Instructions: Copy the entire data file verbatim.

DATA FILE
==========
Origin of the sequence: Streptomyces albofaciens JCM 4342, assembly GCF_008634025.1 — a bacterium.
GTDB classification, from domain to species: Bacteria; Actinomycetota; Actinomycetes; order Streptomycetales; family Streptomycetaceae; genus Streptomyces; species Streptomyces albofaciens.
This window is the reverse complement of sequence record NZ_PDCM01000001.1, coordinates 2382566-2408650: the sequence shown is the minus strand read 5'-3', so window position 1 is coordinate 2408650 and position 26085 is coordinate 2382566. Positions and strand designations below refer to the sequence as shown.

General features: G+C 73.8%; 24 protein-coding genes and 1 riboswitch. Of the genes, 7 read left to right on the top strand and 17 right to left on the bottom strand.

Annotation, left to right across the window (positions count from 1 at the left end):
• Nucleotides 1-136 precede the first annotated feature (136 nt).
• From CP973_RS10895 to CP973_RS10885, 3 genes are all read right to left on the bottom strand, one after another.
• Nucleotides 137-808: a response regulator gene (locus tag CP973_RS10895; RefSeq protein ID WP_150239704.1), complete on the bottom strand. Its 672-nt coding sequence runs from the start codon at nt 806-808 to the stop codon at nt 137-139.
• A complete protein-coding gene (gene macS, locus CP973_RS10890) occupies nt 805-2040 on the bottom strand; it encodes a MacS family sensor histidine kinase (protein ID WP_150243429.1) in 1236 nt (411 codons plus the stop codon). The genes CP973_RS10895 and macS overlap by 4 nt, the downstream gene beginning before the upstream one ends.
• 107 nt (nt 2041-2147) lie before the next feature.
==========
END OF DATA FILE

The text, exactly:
Origin of the sequence: Streptomyces albofaciens JCM 4342, assembly GCF_008634025.1 — a bacterium.
GTDB classification, from domain to species: Bacteria; Actinomycetota; Actinomycetes; order Streptomycetales; family Streptomycetaceae; genus Streptomyces; species Streptomyces albofaciens.
This window is the reverse complement of sequence record NZ_PDCM01000001.1, coordinates 2382566-2408650: the sequence shown is the minus strand read 5'-3', so window position 1 is coordinate 2408650 and position 26085 is coordinate 2382566. Positions and strand designations below refer to the sequence as shown.

General features: G+C 73.8%; 24 protein-coding genes and 1 riboswitch. Of the genes, 7 read left to right on the top strand and 17 right to left on the bottom strand.

Annotation, left to right across the window (positions count from 1 at the left end):
• Nucleotides 1-136 precede the first annotated feature (136 nt).
• From CP973_RS10895 to CP973_RS10885, 3 genes are all read right to left on the bottom strand, one after another.
• Nucleotides 137-808: a response regulator gene (locus tag CP973_RS10895; RefSeq protein ID WP_150239704.1), complete on the bottom strand. Its 672-nt coding sequence runs from the start codon at nt 806-808 to the stop codon at nt 137-139.
• A complete protein-coding gene (gene macS, locus CP973_RS10890) occupies nt 805-2040 on the bottom strand; it encodes a MacS family sensor histidine kinase (protein ID WP_150243429.1) in 1236 nt (411 codons plus the stop codon). The genes CP973_RS10895 and macS overlap by 4 nt, the downstream gene beginning before the upstream one ends.
• 107 nt (nt 2041-2147) lie before the next feature.